Wednesday, 26 October 2005

Intelligent teaching of intelligent design

A perceptive article in today's Higher Education supplement of The Australian newspaper (not online, sorry) brings me to dip my nervous toe into the ID debate. Should the Intelligent Design approach (summary: that irreducible complexity in biological systems is best explained by a Designer) be taught in high schools—either alongside evolution or on its own?
Without being able to comment on the science, my feeling is yes—but only if the teachers have a grasp of both evolutionary theory, creationism and ID. It is rare to find teachers (wonderful people) who have had the time or inclination to stay up to date with scientific developments, let alone new ideas such as ID. These are not simple, static facts that are being passed on to students—they are profound and complex ideas about life's origins and development.
What is needed is a decent ongoing education option for teachers and syllabus directors where they can step back and consider the content of the material. Is it science? Can the theory be explained to high school students or shoudl it be left for uni? Does it require worldview commitments of students and teachers?
In my part of the world, CASE, along with specialised science and religion groups such as ISCAST will need to step up to this challenge.

Send CASE an email


Lara said...

Whether or not to teach ID is indeed a tricky issue. Here's my $0.02!

Even if ID is not science, there is no need for schools or scientists to shy away from it. It is part of a controversy within the scientific community, and school kids should be exposed to such things.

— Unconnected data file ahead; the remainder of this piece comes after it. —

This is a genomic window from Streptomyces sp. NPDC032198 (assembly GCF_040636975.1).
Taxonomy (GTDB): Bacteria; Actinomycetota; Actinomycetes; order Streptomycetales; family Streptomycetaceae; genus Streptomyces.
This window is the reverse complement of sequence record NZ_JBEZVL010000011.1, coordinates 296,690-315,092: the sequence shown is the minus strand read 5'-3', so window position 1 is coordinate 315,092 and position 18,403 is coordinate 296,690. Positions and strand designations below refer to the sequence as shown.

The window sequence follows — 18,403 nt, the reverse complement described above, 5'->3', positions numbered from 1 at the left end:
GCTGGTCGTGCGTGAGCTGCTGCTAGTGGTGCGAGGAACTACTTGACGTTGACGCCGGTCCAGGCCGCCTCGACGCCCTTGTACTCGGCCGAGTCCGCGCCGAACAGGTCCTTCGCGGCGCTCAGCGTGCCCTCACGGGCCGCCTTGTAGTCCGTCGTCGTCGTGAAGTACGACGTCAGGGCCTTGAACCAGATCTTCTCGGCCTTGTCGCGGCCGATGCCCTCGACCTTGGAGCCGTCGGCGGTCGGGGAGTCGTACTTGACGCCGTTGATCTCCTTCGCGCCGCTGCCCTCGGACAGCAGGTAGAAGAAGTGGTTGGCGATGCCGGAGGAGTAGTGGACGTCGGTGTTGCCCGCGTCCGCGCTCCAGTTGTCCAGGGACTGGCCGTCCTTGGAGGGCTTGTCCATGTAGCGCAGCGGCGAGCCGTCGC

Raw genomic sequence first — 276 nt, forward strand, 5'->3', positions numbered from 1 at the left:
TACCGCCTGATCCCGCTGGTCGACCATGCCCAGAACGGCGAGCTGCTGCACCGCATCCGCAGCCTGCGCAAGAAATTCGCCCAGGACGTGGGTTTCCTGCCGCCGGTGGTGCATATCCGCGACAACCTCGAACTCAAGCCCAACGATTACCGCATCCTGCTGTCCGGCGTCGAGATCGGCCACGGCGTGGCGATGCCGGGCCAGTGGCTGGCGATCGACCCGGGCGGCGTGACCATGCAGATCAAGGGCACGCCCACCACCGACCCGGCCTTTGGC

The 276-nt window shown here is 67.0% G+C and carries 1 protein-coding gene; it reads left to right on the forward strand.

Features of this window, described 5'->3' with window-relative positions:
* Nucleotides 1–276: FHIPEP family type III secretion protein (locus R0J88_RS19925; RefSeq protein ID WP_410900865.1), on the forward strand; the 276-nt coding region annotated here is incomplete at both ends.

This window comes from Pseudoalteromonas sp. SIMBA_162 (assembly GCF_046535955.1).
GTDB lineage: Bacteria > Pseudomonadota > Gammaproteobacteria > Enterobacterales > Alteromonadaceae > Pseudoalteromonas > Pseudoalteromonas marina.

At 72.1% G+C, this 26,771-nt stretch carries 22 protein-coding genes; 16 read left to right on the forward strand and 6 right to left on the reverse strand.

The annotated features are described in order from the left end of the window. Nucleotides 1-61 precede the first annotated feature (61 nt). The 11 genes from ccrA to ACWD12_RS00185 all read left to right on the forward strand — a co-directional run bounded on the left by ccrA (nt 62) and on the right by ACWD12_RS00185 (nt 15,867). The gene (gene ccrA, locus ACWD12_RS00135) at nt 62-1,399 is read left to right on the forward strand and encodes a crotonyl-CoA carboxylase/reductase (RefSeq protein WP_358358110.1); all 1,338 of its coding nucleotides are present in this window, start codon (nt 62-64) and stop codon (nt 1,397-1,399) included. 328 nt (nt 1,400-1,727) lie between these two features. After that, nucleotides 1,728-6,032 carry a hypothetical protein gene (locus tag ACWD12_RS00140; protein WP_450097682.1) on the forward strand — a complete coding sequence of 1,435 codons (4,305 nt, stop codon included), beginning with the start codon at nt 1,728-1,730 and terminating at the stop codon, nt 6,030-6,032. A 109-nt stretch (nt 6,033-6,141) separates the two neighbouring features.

This is part of the reason that I think the history, philosophy and sociology should be more widely taught. Science is not the accumulation of uncontested facts. Science is a process whereby knowledge claims are put forward, tested and accepted - temporarily, at least, until a better theory is developed.

There is no consensus on the nature of science itself, so it is unlikely that the content of science will ever be firmly settled. Teaching students about these kinds of issues will allow them to make more informed judgments - not only about ID and evolution, but about all sorts of interactions between science and wider society.

Greg Clarke said...

Yes, we need perhaps less teaching of facts and more teaching of how to think. As an Arts bloke, I'd love to see something like the two-year US liberal arts program (what they usually call 'College') here.

Drew said...
This comment has been removed by a blog administrator.
Drew said...

Okay, don't mind me... just reposting my post.... I disagreed with me.

Thanks for the ISCAST link - it's quite useful.

Now, I'm certainly not saying I agree with IDers, but I can understand what they are trying to do. I feel their frustration when scientists, or more often people attempting to syphon scientific research into the public view, use scientific findings to make metaphysical propositions. And so they have come up with an approach which enables them to make metaphysical propositions of their own.

Either approach is unscientific.

But it ain't new. As you have pointed out, this kind of shoddy thinking is rampant - Historians, or again rather, those wishing to syphon history for their own purposes, soap boxes etc. often use history to make their own metaphysical conclusions. If you want examples I can list 'em, but I'm sure you know of plenty already.

However, these kinds of debates do allow us to a) defend our beliefs as Christians as not unreasonable or hostile to science, b) they do tend to put a highlight on the limits of science and reason (precisely because another approach has had to be employed) and therefore c) address what is important about Christianity.

When you get down to it, you don't want to add bits to Christ - to do so would be to corrupt the good news of what he has done.